Digital Transformation and Intelligent Information Management Here at AIIM, we talk a lot about Digital Transformation and its link with the practice of Intelligent Information Management. But, what exactly is the link between IIM and Digital Transformation? We explore this topic thoroughly in this previous post, but in summary: Every organization is on – or should be on – a Digital Transformation journey. At the heart of this Transformation journey is the drive toward 1) understanding, anticipating, and redefining internal and external customer experiences. This primary driver depends on other key transformative aspirations such as 2) business agility/innovation, 3) operational excellence, and 4) automated compliance/governance. These drivers require information – in a leverageable form. Today, that’s not always an easy task as the volume, velocity, and variety of information that most organizations need to manage, store, and protect now exceeds their ability to even marginally keep pace with big content challenges. That’s where IIM comes in. This rising tide of information chaos and confusion is creating a demand for new information management practices that extend beyond traditional Enterprise Content Management. AIIM calls this Intelligent Information Management (IIM).
Regardless of your industry, managing information intelligently requires the ability to find, store, and use information effectively and flexibly in order to get good results. It all boils down to: Finding the right information when you need it. Storing important information in a secure and compliant way. Using that information in ways that matter.
Making an ECM implementation successful requires planning and attention to detail. The best way to create the right solution is to identify organizational goals and priorities. Learn how to manage a successful implementation in our free guide.
We hear a lot about "Agile" as a way to manage change and spur innovation. But what exactly is Agile? And how can we use it to make a difference? That was the topic of our AIIM On Air interview with Darrell Rigby. Darrell leads Bain & Company's Global Innovation and Agile practices and is the co-author of "Doing Agile Right." He's a frequent speaker and writer on innovation and Agile, and has appeared on CNBC, CNN, and Bloomberg, and has had his research published in Harvard Business Review, the Wall Street Journal, and the Financial Times.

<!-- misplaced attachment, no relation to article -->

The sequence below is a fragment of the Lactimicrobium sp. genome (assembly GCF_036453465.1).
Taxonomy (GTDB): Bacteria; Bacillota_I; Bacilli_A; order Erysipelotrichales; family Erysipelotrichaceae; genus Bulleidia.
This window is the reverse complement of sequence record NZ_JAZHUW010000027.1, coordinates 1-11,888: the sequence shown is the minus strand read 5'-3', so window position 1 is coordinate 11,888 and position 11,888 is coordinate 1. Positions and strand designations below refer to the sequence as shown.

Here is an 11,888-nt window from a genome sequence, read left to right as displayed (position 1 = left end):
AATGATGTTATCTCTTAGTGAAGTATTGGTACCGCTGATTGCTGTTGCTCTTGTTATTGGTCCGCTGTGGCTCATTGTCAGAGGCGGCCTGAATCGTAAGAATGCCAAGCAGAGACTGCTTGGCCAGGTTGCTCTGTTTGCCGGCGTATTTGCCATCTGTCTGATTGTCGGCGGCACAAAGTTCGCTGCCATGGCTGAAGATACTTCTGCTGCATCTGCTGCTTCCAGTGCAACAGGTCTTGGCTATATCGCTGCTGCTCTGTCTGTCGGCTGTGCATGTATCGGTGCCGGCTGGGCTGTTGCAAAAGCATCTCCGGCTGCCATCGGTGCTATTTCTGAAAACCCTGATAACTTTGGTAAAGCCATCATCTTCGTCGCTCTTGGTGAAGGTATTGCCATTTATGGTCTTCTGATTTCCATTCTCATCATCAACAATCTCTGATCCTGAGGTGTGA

Despite the proven operational improvements to be gain by going paperless, paper is still prevalent in too many core business processes today including loan applications, insurance claims, and customer onboarding. After last year's mad dash to accommodate distributed workers and work places, the reticence to digitize paper processes is decreasing. 70% of AIIM survey respondents indicate that they plan to expand their efforts to encourage and support more digitally-born documents this year. And, 41% said they plan to fully embrace electronic forms. In today's post, we'll take a holistic look at eliminating paper from your business processes by exploring: The Benefits of Paperless Processes How Today's Organizations Are Prioritizing Key Considerations for Getting Started Steps to Eliminate Paper
In both our personal and professional lives, the amount of information we deal with on a daily basis is growing exponentially. At the same time, the variety of this information is evolving -- audio files, video files, and more. The cummulative effect? Information Chaos! For many organizations, information is largely viewed as an achilles heel that must be tamed and controlled. Efforts to do so have largely been focused on reducing cost and risk. However, if information is the currency that fuels digital transformation, organizations cannot continue down the path of viewing information management decisions solely through a tactical cost-minimization filter. In a digital age, the everyday decisions that organizations make about information must become strategic business decisions and must also consider information as a strategic enabler.
We've all been there, adding in our personal information online to complete a form, make a purchase, or sign up for an offer, and before we click the submission button, we think, "Is this information safe? How might it be used?" We ask ourselves these questions more and more as we continue to grow and expand our online experiences using our personal information. But, whether we realize it or not, it's more than just a matter of safety. As you'll discover in this post, this exchange of information can also be a matter of ethics.